From the stern expressions and facial hair alone you know where this post is heading: Back to the 19th century. Specifically, the years 1871-1873, which are known as the Gründerzeit. It means “time of the founders”. The reference isn’t to the “founders” of Germany unity, which was finally achieved in 1871, but rather to the founders of businesses. The confident and wealthy newly-unified German Reich experienced a brief boom, from 1871 to 1873, in which the rate of business formation rose dramatically. A bust brought a halt to the dizzying rate of expansion, but Germany continued to gain rapidly in prosperity until the turn of the century and beyond.
It’s these three decades, more or less, which are now called the Gründerzeit in Germany. And why do we care? Because the Gründerzeit permanently shaped almost all German cities. The German population was expanding, and newly-wealthy industrialists and traders needed posh homes to advertise their status. Yet buying a country estate isn’t an option for a businessman who needs to keep an eye on his factories, workshops, and warehouses in the city. So German cities expanded compactly, so to speak, with new rows of townhomes rising at the edge of the city.
This fine article in Krautreporter (g) by Matthias Warkus examines what makes these buildings distinctive: elaborate decoration, large windows, and extremely high ceilings, usually between 2.8 to 3.5 meters (9 to 12 feet). Why did private construction companies build this way? Because high ceilings, large windows and stucco decorations were considered “noble” (hochherrschaftlich): they recalled actual castles and country homes from the 17th-19th centuries. These “noble” characteristics appealed to status-conscious 1880s businessmen and, thus, to banks: Since these design elements attracted prosperous tenants who could be counted on to repay their loans, the buildings could be financed at attractive rates.
As Warkus piece notes, the design elements — stucco ceiling rosettes and wainscoting, pediments above windows, high doors with internal stained-glass windows — were rarely handcrafted on the spot; they were usually simply ordered from catalogs and bolted into place. Nevertheless, they add a bit of flair and distinctiveness. This is one reason Gründerzeit-era buildings are so popular; each has its own personality. Of course, as Warkus quickly points out, Gründerzeit buildings are popular mostly among a certain social class — college-educated Germans, disproportionately media types and those in the liberal professions, who want to live in “cool” areas of larger cities, and can afford the rents in those places.
Most Germans, however, don’t want to live in an “old-building apartment” (Altbauwohnung). They don’t want to live in an apartment at all; they want to buy their own home, and when they do so, it looks like this — the “Town and Country Flair 113” model home which is the most commonly-built in Germany right now:
Another reason for their limited appeal is that apartments from the Gründerzeit have drawbacks: They’re drafty, often don’t have proper doors between rooms (if they have any doors at all), they have small tacked-on bathrooms, and inadequate electrical and data infrastructure. The wooden floors exude old-school authenticity, but can be creaky and hard to maintain. There are no elevators in them, and often no room to put an elevator.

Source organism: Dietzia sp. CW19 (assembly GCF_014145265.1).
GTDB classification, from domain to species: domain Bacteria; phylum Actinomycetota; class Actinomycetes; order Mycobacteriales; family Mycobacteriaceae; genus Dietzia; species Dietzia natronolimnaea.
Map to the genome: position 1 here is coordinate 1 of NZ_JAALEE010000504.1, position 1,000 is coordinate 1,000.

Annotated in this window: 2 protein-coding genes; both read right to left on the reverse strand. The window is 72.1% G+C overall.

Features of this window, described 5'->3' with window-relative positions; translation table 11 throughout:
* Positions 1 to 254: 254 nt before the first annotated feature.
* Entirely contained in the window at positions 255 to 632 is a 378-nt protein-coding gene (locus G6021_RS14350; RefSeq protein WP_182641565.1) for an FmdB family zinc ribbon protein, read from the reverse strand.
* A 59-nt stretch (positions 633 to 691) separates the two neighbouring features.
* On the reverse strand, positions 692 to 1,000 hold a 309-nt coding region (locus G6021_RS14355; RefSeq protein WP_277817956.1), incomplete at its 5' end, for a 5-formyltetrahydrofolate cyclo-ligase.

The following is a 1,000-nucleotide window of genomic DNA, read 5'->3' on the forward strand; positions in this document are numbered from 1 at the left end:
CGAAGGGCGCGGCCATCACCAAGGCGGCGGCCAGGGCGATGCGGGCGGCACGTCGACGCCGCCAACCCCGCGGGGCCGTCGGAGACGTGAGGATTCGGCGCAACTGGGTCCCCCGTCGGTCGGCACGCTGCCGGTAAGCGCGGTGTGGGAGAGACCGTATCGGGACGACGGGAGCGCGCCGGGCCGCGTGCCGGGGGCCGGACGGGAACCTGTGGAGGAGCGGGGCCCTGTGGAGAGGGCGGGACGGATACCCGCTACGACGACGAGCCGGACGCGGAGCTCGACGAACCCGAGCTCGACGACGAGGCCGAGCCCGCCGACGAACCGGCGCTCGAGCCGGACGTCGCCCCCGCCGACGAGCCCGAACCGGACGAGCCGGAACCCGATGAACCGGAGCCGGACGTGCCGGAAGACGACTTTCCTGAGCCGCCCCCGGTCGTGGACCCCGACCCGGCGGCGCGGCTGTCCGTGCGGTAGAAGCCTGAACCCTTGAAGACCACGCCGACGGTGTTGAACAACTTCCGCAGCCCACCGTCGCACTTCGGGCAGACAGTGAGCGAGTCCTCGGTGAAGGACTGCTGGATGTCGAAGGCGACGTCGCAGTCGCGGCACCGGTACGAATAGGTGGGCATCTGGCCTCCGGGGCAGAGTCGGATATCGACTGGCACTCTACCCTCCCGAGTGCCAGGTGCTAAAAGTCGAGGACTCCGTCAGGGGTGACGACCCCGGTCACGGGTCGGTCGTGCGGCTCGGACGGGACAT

Yet in many cases, it’s not necessarily the building itself which is attractive, but where it’s located. Gründerzeit buildings are most common near the city center, even if they were originally built on the outskirts of town. Neighborhoods with a lot of Gründerzeit buildings are filled with the type of people who want to live in such places; i.e. fellow well-educated, environmentally conscious creative types like you. And me! I live in a Gründerzeit building from 1900, and see dozens of them on walks through my neighborhood, Bilk in Düsseldorf. I like these buildings much more than anonymous cubes from the 1950s, and I’m not alone. At their best, they’re distinctive and pleasing to the eye. Not all builders ordered their decoration from catalogs, some hired artisans to create distinctive facades, with putti, Art Nouveau caryatids, sculptured lozenges, or floral decorations.
Yet the ornamentation doesn’t get the better of the design, as it sometimes does in the fungal profusion of Art Nouveau knickknacks bolted onto buildings in Belgium or France. You can almost hear the prim bourgeois instructing his contractor: “Yes, you may decorate the building. But don’t go overboard, chum. I paid for this building selling hail insurance. I don’t want potential clients thinking I’m some sort of socialist crackpot.” So the decoration is somewhat restrained. However, there is also a local tradition of painting Gründerzeit buildings in pastels and vibrant primary colors, which brings a much-needed splash in the gray days of winter.
Here are a few pictures from my neighborhood of Gründerzeit buildings (or convincing imitations of them):